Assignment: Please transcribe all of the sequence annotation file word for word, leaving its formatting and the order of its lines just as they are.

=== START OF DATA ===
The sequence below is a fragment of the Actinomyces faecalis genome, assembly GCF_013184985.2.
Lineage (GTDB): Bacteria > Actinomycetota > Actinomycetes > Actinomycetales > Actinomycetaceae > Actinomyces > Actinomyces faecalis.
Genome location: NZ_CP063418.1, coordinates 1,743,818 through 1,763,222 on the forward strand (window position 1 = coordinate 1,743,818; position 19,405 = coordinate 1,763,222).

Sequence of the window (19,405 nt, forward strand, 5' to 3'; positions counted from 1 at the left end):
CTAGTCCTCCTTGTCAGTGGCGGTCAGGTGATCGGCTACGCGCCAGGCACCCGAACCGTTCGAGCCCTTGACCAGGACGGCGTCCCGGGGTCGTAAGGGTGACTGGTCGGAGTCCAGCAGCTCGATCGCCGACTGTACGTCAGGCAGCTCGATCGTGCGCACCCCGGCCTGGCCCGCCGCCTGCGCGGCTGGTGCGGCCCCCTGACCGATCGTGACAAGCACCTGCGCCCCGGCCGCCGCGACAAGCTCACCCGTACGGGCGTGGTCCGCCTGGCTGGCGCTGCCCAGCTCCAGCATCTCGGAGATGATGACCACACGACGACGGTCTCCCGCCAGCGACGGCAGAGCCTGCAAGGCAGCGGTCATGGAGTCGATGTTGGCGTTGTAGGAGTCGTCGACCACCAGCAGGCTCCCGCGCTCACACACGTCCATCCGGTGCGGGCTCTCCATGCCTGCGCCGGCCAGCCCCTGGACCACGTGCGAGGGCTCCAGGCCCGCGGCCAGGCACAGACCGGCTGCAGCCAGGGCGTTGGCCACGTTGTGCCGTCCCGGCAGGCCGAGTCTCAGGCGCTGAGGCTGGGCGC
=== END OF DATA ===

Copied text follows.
The sequence below is a fragment of the Actinomyces faecalis genome, assembly GCF_013184985.2.
Lineage (GTDB): Bacteria > Actinomycetota > Actinomycetes > Actinomycetales > Actinomycetaceae > Actinomyces > Actinomyces faecalis.
Genome location: NZ_CP063418.1, coordinates 1,743,818 through 1,763,222 on the forward strand (window position 1 = coordinate 1,743,818; position 19,405 = coordinate 1,763,222).

Sequence of the window (19,405 nt, forward strand, 5' to 3'; positions counted from 1 at the left end):
CTAGTCCTCCTTGTCAGTGGCGGTCAGGTGATCGGCTACGCGCCAGGCACCCGAACCGTTCGAGCCCTTGACCAGGACGGCGTCCCGGGGTCGTAAGGGTGACTGGTCGGAGTCCAGCAGCTCGATCGCCGACTGTACGTCAGGCAGCTCGATCGTGCGCACCCCGGCCTGGCCCGCCGCCTGCGCGGCTGGTGCGGCCCCCTGACCGATCGTGACAAGCACCTGCGCCCCGGCCGCCGCGACAAGCTCACCCGTACGGGCGTGGTCCGCCTGGCTGGCGCTGCCCAGCTCCAGCATCTCGGAGATGATGACCACACGACGACGGTCTCCCGCCAGCGACGGCAGAGCCTGCAAGGCAGCGGTCATGGAGTCGATGTTGGCGTTGTAGGAGTCGTCGACCACCAGCAGGCTCCCGCGCTCACACACGTCCATCCGGTGCGGGCTCTCCATGCCTGCGCCGGCCAGCCCCTGGACCACGTGCGAGGGCTCCAGGCCCGCGGCCAGGCACAGACCGGCTGCAGCCAGGGCGTTGGCCACGTTGTGCCGTCCCGGCAGGCCGAGTCTCAGGCGCTGAGGCTGGGCGC